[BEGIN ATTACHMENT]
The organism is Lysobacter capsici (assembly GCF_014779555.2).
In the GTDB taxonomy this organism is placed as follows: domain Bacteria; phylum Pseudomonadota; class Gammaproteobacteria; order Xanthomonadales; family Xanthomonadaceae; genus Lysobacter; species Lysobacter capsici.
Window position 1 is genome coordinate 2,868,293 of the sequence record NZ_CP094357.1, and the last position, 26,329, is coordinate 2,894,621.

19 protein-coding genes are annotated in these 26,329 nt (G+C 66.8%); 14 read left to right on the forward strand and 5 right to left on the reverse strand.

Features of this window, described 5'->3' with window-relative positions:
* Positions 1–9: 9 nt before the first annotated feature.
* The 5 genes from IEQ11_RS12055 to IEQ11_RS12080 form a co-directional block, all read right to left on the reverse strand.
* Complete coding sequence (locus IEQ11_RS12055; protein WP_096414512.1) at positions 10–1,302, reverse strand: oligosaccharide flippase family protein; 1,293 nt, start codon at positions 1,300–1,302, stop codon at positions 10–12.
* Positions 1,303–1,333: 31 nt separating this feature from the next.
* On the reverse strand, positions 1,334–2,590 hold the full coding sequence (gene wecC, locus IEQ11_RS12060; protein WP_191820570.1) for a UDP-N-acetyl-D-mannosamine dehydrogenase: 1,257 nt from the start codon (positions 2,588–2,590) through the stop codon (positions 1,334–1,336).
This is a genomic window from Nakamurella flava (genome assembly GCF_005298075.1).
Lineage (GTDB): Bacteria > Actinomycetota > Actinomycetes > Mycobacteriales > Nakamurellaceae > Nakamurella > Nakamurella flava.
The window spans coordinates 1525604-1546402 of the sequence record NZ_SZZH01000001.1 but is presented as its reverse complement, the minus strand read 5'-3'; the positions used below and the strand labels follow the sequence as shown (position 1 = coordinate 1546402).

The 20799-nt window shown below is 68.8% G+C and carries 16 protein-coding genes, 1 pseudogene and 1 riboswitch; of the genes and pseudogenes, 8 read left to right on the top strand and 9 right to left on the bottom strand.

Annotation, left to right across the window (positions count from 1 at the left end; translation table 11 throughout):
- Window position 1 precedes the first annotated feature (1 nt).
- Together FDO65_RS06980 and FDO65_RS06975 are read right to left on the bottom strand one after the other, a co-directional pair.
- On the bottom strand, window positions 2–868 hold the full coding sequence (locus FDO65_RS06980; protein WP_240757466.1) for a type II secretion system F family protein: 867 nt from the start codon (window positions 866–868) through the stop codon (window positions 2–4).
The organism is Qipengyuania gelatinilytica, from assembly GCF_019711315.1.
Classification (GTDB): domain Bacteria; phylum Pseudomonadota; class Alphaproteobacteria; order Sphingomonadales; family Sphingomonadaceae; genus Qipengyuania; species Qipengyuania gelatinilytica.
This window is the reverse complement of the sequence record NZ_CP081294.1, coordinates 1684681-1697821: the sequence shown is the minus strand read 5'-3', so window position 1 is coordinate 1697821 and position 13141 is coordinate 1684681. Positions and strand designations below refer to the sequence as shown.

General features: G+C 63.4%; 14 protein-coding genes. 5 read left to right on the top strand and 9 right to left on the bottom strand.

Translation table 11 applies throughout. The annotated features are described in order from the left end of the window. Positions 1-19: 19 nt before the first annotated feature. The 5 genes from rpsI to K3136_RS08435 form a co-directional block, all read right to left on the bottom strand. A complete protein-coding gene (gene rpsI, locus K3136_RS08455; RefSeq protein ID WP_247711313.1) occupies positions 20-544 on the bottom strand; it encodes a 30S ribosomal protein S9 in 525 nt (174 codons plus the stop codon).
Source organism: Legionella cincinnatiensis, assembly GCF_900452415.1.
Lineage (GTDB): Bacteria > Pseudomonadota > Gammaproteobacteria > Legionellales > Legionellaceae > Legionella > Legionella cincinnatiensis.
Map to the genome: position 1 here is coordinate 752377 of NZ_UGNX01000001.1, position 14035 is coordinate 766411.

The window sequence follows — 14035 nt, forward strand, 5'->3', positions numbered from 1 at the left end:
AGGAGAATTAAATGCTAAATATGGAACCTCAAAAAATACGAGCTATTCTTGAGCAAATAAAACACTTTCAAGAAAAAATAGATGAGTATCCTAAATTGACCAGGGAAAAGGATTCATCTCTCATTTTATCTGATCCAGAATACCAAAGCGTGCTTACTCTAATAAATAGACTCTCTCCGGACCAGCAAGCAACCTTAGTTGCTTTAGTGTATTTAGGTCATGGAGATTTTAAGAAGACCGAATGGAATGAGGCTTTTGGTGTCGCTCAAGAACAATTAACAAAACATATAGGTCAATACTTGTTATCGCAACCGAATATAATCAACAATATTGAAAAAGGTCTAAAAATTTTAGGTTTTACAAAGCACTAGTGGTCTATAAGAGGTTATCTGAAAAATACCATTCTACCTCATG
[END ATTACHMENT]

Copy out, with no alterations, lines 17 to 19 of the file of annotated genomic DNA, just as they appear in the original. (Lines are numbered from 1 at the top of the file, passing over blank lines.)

- Together FDO65_RS06980 and FDO65_RS06975 are read right to left on the bottom strand one after the other, a co-directional pair.
- On the bottom strand, window positions 2–868 hold the full coding sequence (locus FDO65_RS06980; protein WP_240757466.1) for a type II secretion system F family protein: 867 nt from the start codon (window positions 866–868) through the stop codon (window positions 2–4).
The organism is Qipengyuania gelatinilytica, from assembly GCF_019711315.1.